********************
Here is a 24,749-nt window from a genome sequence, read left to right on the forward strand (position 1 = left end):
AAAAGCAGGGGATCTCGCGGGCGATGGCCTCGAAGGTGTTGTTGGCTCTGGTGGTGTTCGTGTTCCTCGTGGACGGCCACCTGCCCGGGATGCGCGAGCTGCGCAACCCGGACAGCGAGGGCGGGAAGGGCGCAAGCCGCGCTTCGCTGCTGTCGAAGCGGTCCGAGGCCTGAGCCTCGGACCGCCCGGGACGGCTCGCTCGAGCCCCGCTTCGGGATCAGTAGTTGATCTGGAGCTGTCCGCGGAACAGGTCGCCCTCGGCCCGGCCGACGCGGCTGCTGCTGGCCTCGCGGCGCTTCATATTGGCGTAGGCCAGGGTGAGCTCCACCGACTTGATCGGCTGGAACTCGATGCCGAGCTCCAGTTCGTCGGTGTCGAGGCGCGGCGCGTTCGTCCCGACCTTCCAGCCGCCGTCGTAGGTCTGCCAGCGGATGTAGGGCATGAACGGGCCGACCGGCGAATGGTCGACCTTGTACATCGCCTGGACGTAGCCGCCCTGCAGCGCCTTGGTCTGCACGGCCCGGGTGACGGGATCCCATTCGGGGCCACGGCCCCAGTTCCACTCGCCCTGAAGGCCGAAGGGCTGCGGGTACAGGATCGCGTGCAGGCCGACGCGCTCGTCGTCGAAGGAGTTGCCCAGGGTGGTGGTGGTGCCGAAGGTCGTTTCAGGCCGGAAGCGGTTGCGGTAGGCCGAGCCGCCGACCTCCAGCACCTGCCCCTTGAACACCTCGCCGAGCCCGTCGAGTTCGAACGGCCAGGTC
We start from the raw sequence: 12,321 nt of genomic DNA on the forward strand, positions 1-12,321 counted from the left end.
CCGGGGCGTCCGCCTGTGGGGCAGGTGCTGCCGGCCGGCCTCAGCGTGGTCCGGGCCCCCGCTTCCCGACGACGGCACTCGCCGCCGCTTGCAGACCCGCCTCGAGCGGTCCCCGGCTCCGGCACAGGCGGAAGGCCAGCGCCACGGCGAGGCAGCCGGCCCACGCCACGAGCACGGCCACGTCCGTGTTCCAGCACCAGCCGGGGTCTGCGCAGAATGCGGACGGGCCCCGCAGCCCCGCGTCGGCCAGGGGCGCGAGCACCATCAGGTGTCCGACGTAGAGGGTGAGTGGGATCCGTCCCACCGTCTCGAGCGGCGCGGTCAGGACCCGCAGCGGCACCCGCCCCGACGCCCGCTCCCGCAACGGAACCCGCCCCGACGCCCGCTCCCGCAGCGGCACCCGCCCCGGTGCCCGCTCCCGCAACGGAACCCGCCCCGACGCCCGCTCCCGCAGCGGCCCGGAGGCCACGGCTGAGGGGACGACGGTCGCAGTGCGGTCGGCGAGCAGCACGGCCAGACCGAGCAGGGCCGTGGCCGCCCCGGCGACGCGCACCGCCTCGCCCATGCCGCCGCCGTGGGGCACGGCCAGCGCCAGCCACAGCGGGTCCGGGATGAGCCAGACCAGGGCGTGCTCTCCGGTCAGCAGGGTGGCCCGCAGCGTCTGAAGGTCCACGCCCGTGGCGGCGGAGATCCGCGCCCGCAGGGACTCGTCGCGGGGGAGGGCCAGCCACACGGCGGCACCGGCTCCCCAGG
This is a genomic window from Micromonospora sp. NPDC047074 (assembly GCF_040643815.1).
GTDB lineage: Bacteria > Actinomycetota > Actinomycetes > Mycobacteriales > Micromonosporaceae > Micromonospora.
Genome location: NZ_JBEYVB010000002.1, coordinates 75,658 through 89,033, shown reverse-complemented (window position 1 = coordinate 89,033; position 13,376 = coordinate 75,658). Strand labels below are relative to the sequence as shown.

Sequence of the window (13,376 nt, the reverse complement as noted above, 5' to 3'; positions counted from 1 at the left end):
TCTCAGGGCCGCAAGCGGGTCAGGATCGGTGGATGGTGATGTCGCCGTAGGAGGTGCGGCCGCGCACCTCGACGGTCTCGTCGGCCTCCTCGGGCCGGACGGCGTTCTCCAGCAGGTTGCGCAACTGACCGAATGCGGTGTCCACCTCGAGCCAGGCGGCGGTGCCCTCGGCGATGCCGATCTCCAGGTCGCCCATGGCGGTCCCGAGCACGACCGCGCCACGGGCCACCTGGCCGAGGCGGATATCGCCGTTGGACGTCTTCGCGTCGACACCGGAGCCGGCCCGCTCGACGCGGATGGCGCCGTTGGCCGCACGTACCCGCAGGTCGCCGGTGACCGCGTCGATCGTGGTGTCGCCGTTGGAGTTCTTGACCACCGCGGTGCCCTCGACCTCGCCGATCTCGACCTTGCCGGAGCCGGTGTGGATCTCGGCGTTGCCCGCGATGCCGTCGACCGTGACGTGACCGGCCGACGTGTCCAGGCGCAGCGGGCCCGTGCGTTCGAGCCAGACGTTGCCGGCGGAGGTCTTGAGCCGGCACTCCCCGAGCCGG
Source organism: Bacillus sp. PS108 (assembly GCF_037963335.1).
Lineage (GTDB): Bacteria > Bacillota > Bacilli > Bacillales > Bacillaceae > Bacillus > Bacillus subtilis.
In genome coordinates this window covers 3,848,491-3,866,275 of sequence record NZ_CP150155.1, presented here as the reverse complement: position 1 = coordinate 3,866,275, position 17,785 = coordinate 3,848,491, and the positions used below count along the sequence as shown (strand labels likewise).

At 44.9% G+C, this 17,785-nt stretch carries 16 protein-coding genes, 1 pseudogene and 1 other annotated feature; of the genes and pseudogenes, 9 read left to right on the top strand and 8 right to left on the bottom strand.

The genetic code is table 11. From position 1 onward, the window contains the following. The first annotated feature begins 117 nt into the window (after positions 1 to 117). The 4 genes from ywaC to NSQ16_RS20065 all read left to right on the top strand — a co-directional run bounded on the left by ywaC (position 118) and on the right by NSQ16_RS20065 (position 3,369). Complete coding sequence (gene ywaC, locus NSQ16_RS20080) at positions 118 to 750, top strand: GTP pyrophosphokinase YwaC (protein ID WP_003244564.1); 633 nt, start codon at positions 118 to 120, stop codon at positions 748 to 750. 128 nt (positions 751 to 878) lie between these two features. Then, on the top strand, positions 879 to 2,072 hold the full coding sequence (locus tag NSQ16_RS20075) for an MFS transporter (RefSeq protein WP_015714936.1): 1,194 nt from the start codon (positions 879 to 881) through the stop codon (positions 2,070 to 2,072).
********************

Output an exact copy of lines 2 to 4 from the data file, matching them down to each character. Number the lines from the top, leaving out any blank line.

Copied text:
AAAAGCAGGGGATCTCGCGGGCGATGGCCTCGAAGGTGTTGTTGGCTCTGGTGGTGTTCGTGTTCCTCGTGGACGGCCACCTGCCCGGGATGCGCGAGCTGCGCAACCCGGACAGCGAGGGCGGGAAGGGCGCAAGCCGCGCTTCGCTGCTGTCGAAGCGGTCCGAGGCCTGAGCCTCGGACCGCCCGGGACGGCTCGCTCGAGCCCCGCTTCGGGATCAGTAGTTGATCTGGAGCTGTCCGCGGAACAGGTCGCCCTCGGCCCGGCCGACGCGGCTGCTGCTGGCCTCGCGGCGCTTCATATTGGCGTAGGCCAGGGTGAGCTCCACCGACTTGATCGGCTGGAACTCGATGCCGAGCTCCAGTTCGTCGGTGTCGAGGCGCGGCGCGTTCGTCCCGACCTTCCAGCCGCCGTCGTAGGTCTGCCAGCGGATGTAGGGCATGAACGGGCCGACCGGCGAATGGTCGACCTTGTACATCGCCTGGACGTAGCCGCCCTGCAGCGCCTTGGTCTGCACGGCCCGGGTGACGGGATCCCATTCGGGGCCACGGCCCCAGTTCCACTCGCCCTGAAGGCCGAAGGGCTGCGGGTACAGGATCGCGTGCAGGCCGACGCGCTCGTCGTCGAAGGAGTTGCCCAGGGTGGTGGTGGTGCCGAAGGTCGTTTCAGGCCGGAAGCGGTTGCGGTAGGCCGAGCCGCCGACCTCCAGCACCTGCCCCTTGAACACCTCGCCGAGCCCGTCGAGTTCGAACGGCCAGGTC
We start from the raw sequence: 12,321 nt of genomic DNA on the forward strand, positions 1-12,321 counted from the left end.
CCGGGGCGTCCGCCTGTGGGGCAGGTGCTGCCGGCCGGCCTCAGCGTGGTCCGGGCCCCCGCTTCCCGACGACGGCACTCGCCGCCGCTTGCAGACCCGCCTCGAGCGGTCCCCGGCTCCGGCACAGGCGGAAGGCCAGCGCCACGGCGAGGCAGCCGGCCCACGCCACGAGCACGGCCACGTCCGTGTTCCAGCACCAGCCGGGGTCTGCGCAGAATGCGGACGGGCCCCGCAGCCCCGCGTCGGCCAGGGGCGCGAGCACCATCAGGTGTCCGACGTAGAGGGTGAGTGGGATCCGTCCCACCGTCTCGAGCGGCGCGGTCAGGACCCGCAGCGGCACCCGCCCCGACGCCCGCTCCCGCAACGGAACCCGCCCCGACGCCCGCTCCCGCAGCGGCACCCGCCCCGGTGCCCGCTCCCGCAACGGAACCCGCCCCGACGCCCGCTCCCGCAGCGGCCCGGAGGCCACGGCTGAGGGGACGACGGTCGCAGTGCGGTCGGCGAGCAGCACGGCCAGACCGAGCAGGGCCGTGGCCGCCCCGGCGACGCGCACCGCCTCGCCCATGCCGCCGCCGTGGGGCACGGCCAGCGCCAGCCACAGCGGGTCCGGGATGAGCCAGACCAGGGCGTGCTCTCCGGTCAGCAGGGTGGCCCGCAGCGTCTGAAGGTCCACGCCCGTGGCGGCGGAGATCCGCGCCCGCAGGGACTCGTCGCGGGGGAGGGCCAGCCACACGGCGGCACCGGCTCCCCAGG